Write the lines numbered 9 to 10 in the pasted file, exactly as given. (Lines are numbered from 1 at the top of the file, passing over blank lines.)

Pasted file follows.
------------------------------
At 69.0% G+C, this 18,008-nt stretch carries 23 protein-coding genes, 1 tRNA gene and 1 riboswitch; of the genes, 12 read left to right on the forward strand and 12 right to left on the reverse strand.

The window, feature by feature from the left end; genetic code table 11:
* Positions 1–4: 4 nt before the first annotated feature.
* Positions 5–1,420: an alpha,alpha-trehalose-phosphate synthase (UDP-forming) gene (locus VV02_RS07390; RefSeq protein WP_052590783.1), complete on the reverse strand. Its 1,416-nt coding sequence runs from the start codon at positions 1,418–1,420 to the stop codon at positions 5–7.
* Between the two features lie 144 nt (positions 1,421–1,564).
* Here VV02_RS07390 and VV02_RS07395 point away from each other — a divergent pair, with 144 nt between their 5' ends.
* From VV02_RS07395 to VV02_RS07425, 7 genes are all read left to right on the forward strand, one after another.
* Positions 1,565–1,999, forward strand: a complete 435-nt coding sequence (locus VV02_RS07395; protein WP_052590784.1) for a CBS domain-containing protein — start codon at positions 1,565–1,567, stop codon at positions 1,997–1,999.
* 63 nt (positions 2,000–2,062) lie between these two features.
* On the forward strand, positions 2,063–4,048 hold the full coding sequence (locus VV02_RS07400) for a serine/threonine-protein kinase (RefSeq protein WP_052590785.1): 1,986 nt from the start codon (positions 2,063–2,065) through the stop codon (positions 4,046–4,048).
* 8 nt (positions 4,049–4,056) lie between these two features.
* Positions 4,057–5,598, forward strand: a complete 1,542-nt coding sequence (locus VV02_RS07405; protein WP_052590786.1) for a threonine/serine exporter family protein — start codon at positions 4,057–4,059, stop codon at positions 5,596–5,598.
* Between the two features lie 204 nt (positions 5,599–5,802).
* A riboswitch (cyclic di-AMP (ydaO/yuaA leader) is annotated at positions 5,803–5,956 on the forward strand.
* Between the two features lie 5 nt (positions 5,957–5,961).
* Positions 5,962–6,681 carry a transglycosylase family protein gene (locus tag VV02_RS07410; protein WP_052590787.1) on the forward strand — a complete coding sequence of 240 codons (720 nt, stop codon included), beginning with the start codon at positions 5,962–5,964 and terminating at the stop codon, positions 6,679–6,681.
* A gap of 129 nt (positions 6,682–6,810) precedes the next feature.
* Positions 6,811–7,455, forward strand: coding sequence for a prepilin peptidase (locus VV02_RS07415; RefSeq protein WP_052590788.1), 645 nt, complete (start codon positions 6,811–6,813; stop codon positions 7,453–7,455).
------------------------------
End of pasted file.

* 63 nt (positions 2,000–2,062) lie between these two features.
* On the forward strand, positions 2,063–4,048 hold the full coding sequence (locus VV02_RS07400) for a serine/threonine-protein kinase (RefSeq protein WP_052590785.1): 1,986 nt from the start codon (positions 2,063–2,065) through the stop codon (positions 4,046–4,048).